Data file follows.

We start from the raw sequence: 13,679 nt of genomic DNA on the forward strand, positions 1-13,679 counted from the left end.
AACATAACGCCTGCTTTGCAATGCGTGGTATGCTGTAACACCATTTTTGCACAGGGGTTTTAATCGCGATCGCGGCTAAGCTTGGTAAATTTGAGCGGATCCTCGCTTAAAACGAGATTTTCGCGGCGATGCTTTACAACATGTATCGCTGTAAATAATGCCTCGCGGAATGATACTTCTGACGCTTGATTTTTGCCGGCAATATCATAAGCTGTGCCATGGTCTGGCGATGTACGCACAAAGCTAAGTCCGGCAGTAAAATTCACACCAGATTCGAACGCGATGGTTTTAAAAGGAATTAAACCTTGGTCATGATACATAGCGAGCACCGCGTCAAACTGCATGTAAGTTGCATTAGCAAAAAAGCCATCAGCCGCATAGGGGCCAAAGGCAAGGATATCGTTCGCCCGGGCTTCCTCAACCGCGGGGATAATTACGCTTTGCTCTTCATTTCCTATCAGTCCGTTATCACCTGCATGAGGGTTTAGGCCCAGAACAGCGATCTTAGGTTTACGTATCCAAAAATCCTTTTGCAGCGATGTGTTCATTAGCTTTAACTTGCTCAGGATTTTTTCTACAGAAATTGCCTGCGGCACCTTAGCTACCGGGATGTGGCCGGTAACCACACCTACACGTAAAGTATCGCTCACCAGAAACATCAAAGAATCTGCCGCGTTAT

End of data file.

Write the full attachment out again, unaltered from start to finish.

We start from the raw sequence: 13,679 nt of genomic DNA on the forward strand, positions 1-13,679 counted from the left end.
AACATAACGCCTGCTTTGCAATGCGTGGTATGCTGTAACACCATTTTTGCACAGGGGTTTTAATCGCGATCGCGGCTAAGCTTGGTAAATTTGAGCGGATCCTCGCTTAAAACGAGATTTTCGCGGCGATGCTTTACAACATGTATCGCTGTAAATAATGCCTCGCGGAATGATACTTCTGACGCTTGATTTTTGCCGGCAATATCATAAGCTGTGCCATGGTCTGGCGATGTACGCACAAAGCTAAGTCCGGCAGTAAAATTCACACCAGATTCGAACGCGATGGTTTTAAAAGGAATTAAACCTTGGTCATGATACATAGCGAGCACCGCGTCAAACTGCATGTAAGTTGCATTAGCAAAAAAGCCATCAGCCGCATAGGGGCCAAAGGCAAGGATATCGTTCGCCCGGGCTTCCTCAACCGCGGGGATAATTACGCTTTGCTCTTCATTTCCTATCAGTCCGTTATCACCTGCATGAGGGTTTAGGCCCAGAACAGCGATCTTAGGTTTACGTATCCAAAAATCCTTTTGCAGCGATGTGTTCATTAGCTTTAACTTGCTCAGGATTTTTTCTACAGAAATTGCCTGCGGCACCTTAGCTACCGGGATGTGGCCGGTAACCACACCTACACGTAAAGTATCGCTCACCAGAAACATCAAAGAATCTGCCGCGTTAT